So how does a writer choose a computer to do "only word processing" in order to write books?
Most clerks understand "word processing" does not require much computer capacity, heft or memory. They will sell you a student's laptop.
Yes, you can survive that career stage where all you can afford is a student version laptop, maybe a "refurbished" one. Most successful writers today started on the equivalent of that.
If you are forced to buy a minimal computer, you will have to pay extra for a cloud subscription such as Carbonite or Dropbox (I use both) or Apple's iCloud or Microsoft's.
We have learned not to trust the hardware on our desks as we trusted the stacks of paper boxes in our garages. Yes, many writers have lost "everything" to a garage fire or flood. But it was rare. If the books had been printed, there was a way to get fans to hunt for used copies, then copy-type the whole thing onto paper again (which has been done!).
Today, a paper copy is scanned and OCR'd, and you are good to go electronically, again. All my older titles were made electronic that way -- by the unstinting efforts of a fan.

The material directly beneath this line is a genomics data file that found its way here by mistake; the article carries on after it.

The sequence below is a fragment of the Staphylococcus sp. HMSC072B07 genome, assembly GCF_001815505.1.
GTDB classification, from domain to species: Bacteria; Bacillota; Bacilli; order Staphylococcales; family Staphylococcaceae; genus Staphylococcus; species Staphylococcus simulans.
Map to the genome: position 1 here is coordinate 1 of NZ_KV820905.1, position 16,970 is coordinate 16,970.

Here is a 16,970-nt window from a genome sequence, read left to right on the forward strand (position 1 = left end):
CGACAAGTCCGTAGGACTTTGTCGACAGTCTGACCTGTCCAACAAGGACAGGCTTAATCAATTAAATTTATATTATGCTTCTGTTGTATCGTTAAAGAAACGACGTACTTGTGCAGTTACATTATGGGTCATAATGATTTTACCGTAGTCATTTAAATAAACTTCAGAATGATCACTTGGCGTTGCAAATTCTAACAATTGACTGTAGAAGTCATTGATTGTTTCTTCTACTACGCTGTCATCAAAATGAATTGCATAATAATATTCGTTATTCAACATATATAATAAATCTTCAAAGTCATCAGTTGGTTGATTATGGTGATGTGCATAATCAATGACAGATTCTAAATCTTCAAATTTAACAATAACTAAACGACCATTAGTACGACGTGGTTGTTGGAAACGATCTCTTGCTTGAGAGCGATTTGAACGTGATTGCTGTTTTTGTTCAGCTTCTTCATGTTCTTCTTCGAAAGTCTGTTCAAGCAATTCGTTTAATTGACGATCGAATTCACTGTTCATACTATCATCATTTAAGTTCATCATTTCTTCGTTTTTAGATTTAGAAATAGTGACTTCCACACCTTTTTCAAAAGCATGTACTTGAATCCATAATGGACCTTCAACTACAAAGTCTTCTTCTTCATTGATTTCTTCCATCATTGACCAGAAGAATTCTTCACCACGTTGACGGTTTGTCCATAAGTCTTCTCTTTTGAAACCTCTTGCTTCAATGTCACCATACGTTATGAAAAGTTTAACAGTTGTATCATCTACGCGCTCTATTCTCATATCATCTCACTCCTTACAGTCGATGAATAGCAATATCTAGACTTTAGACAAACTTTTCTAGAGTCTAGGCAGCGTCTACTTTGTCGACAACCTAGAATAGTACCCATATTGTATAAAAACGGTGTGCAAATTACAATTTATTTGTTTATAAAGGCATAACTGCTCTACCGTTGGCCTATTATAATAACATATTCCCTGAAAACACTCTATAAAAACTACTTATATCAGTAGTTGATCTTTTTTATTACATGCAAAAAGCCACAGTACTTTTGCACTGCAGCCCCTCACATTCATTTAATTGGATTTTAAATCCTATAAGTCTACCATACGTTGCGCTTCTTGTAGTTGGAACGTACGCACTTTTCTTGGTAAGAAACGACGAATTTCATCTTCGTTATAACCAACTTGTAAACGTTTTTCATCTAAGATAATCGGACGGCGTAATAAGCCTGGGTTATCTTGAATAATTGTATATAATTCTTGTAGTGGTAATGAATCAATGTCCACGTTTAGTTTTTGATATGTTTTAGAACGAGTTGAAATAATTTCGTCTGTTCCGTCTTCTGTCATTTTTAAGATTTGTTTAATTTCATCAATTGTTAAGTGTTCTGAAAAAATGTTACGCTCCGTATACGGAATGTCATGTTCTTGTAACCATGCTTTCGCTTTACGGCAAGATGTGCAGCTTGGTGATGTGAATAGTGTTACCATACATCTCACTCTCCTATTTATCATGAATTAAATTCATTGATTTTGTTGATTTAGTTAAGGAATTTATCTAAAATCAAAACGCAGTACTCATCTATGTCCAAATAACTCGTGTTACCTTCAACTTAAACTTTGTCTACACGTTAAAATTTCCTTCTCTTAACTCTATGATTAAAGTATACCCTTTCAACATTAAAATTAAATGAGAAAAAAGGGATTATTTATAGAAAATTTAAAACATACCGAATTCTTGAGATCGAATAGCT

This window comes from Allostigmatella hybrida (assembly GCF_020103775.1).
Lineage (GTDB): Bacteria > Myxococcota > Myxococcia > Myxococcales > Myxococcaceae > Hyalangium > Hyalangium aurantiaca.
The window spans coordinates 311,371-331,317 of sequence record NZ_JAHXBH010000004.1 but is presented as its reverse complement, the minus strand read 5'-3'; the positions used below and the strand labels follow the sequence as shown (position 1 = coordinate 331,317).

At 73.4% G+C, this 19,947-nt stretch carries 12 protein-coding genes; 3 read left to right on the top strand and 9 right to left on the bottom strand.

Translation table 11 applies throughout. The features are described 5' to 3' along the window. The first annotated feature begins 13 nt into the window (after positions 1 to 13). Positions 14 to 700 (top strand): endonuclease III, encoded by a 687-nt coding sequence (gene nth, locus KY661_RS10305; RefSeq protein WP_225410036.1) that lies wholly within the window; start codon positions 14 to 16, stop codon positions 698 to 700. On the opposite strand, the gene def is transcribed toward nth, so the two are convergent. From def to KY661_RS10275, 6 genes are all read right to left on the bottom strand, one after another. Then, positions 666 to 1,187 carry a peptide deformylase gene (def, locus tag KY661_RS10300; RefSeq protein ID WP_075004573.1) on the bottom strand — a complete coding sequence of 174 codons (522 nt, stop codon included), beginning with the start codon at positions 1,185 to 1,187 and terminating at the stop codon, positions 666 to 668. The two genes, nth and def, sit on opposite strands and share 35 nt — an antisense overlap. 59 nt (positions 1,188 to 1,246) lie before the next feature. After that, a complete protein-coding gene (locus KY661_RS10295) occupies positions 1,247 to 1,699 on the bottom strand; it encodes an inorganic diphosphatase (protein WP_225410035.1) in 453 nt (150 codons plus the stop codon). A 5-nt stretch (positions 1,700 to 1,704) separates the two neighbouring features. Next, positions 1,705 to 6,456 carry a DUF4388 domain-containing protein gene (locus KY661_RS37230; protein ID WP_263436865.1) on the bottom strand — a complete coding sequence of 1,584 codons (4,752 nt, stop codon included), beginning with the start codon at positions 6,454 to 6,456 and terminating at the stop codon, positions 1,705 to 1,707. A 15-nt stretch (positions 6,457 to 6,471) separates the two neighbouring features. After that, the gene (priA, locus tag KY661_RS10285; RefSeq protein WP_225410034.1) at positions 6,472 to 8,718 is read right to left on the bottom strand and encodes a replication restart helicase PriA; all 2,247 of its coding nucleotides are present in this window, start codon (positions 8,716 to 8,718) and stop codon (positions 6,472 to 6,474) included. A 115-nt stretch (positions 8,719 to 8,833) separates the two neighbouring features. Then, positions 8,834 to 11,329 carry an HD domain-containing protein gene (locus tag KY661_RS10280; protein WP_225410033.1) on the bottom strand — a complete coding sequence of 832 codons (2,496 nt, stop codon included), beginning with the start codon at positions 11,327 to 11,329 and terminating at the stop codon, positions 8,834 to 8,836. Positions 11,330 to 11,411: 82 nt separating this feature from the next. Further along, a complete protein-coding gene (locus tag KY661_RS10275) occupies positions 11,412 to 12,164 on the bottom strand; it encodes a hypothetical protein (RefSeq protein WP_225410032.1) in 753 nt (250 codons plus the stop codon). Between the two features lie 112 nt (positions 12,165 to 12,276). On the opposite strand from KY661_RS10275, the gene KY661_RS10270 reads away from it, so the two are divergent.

Those starting out today have to think long-term. Don't think "write this novel" -- but "When the 14th Book in this series is published, how will I supply the previous ones to the new market which uses totally different software?"
Paper was paper, and typewriter fonts were just typewriter fonts (Courier, that's it.) But today writers work in a "changing world" as this series title suggests.
That is not a "changed world" but a "changing world."
Plan on format inaccessibility, the need to spend time reformatting, finding software that can read the old stuff and create something the new stuff can read, then more time correcting typos and resisting the urge to rewrite.
In other words, a writer's career is punctuated with doing over again what has been completed and left behind forever.
There is no such thing as "finishing" a novel.
Once that idea has taken root in your vision of the future of your career, you are equiped to choose a computer to write your next novel with.
The choice has to arise from these considerations:
1) store clerks don't understand that novels must be rewritten and previous versions (5-10) kept, character and place notes kept, versions from various publishers reissuing kept, -- when you say "word processing" they think "term paper writing" at the most. Nothing could be further from the truth!
2) you can't afford what you really need -- and very likely they don't make it yet.